This raises the spectre of MPs-elect vetting candidates for Clerk as their first task or the tenure of Mr Gichohi’s team being extended.
Then there is the question of institutional memory. Mr Gichohi has worked for 33 years, but his successor will not necessarily come from the system.
With the departure of the two other veterans, and the fact the PSC will have to be constituted afresh, there are fears the succession as not well managed.
MPs who could not be named for fear of prejudicing the ongoing recruitment said the contracts of the three officers may be extended to ensure a smooth handing over.
“A new Clerk, fresh MPs, new senators and a bicameral Parliament at the same time? Who will guide the other? This is improbable,” said an MP who asked not be named.
But Mr Gichohi downplayed the fears on Wednesday, saying the Parliamentary Service Commission had put in place measures to ensure a smooth transition.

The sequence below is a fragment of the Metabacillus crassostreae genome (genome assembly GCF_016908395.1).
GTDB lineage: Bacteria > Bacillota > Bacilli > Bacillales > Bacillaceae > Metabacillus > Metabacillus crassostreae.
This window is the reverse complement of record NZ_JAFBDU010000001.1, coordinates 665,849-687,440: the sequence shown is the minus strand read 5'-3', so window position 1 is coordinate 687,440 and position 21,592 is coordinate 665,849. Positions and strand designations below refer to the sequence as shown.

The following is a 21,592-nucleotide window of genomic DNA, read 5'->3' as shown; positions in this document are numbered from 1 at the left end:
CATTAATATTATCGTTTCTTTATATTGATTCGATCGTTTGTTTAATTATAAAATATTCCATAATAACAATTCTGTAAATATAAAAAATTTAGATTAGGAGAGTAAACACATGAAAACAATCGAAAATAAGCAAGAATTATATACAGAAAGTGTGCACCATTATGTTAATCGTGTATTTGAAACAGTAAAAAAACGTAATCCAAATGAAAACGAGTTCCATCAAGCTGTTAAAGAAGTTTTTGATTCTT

The opening of the 350-seat Parliament earlier this week, complete with hi-tech gadgets, is a first step towards ensuring that the Eleventh Parliament will conduct business in a modern chamber.
But that is just half the story. The House is in dire need of offices, a refurbished Senate building, and committee rooms fitted with cameras and microphones to allow for the live broadcasting of all proceedings.
“We need about 30 committee rooms. We currently have 15. The ultimate is to build an office block where each committee will have a room and an office for the chair,” said Mr Gichohi.
The cost of refurbishing Parliament’s Old Chambers to accommodate the Senate is Sh680 million.
“The tenders have already been awarded, [now that] the House has moved its sittings from the place, we expect the contractor to be on site soon,” Mr Gichohi said.
The House also needs 500 offices. One for each of the 418 MPs, chairmen of committees, PSC commissioners and staff of Parliament.